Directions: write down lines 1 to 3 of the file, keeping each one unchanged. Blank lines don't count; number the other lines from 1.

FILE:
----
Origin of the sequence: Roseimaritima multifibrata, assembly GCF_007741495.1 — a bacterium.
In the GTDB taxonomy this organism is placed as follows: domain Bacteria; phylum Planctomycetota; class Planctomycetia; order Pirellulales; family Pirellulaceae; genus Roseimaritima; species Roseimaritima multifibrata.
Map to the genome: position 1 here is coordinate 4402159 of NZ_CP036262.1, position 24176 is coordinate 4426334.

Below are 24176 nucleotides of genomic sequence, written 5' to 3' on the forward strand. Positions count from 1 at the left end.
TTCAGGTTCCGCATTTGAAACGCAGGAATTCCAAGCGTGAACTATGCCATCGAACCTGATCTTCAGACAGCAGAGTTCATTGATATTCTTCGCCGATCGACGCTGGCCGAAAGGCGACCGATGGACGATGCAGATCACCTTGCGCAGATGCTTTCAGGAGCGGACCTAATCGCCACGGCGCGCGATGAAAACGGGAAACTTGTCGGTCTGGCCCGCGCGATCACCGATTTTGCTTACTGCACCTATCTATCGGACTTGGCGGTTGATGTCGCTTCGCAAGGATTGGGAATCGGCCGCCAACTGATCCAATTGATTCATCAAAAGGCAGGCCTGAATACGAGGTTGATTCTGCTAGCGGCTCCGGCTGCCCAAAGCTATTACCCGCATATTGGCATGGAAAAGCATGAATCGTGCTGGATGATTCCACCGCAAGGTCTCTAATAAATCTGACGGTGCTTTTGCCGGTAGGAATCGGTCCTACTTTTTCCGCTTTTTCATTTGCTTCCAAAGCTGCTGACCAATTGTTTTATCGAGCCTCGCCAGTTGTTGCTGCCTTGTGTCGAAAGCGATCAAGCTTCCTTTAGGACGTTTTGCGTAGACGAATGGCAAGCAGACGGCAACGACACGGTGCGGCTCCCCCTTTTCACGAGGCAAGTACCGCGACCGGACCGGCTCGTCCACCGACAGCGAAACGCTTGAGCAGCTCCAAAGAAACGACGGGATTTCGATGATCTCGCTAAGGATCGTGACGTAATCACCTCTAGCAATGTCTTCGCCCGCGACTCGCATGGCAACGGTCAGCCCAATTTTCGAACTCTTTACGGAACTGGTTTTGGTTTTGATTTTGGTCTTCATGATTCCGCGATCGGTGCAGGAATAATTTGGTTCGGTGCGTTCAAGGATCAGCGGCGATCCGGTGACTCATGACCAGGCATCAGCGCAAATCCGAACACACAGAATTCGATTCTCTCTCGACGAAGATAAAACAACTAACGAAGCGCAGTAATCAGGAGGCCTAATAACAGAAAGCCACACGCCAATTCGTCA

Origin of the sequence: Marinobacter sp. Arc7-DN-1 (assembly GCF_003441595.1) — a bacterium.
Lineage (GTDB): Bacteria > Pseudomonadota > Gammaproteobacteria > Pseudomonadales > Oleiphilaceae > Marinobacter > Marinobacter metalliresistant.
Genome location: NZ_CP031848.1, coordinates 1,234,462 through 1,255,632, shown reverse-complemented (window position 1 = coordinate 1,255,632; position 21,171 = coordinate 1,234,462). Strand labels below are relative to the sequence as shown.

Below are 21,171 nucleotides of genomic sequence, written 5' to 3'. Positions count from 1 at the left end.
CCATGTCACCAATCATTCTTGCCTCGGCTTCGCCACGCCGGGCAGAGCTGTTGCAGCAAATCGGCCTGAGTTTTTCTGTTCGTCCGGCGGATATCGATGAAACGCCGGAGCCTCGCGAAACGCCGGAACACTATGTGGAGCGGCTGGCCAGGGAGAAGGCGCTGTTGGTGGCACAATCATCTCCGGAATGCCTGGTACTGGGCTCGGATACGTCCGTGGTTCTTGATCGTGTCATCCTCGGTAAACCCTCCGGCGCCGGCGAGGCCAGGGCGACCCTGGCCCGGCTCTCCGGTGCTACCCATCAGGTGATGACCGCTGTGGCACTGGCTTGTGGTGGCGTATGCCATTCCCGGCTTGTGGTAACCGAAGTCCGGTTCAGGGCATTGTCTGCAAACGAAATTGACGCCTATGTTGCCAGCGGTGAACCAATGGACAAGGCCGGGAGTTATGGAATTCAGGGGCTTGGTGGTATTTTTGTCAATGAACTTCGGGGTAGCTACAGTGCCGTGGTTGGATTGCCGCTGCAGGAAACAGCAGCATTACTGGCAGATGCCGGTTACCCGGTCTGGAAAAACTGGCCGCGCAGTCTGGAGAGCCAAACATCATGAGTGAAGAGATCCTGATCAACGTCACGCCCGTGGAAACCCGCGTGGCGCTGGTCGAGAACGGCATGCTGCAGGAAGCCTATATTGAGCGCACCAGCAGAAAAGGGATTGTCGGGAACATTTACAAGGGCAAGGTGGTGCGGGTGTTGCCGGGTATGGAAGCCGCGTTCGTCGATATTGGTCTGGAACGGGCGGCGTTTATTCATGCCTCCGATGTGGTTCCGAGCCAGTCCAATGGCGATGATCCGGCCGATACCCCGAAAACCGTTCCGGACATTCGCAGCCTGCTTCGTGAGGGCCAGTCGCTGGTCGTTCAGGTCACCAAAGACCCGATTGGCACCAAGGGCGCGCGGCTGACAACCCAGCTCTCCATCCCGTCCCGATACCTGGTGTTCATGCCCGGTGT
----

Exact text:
Origin of the sequence: Roseimaritima multifibrata, assembly GCF_007741495.1 — a bacterium.
In the GTDB taxonomy this organism is placed as follows: domain Bacteria; phylum Planctomycetota; class Planctomycetia; order Pirellulales; family Pirellulaceae; genus Roseimaritima; species Roseimaritima multifibrata.
Map to the genome: position 1 here is coordinate 4402159 of NZ_CP036262.1, position 24176 is coordinate 4426334.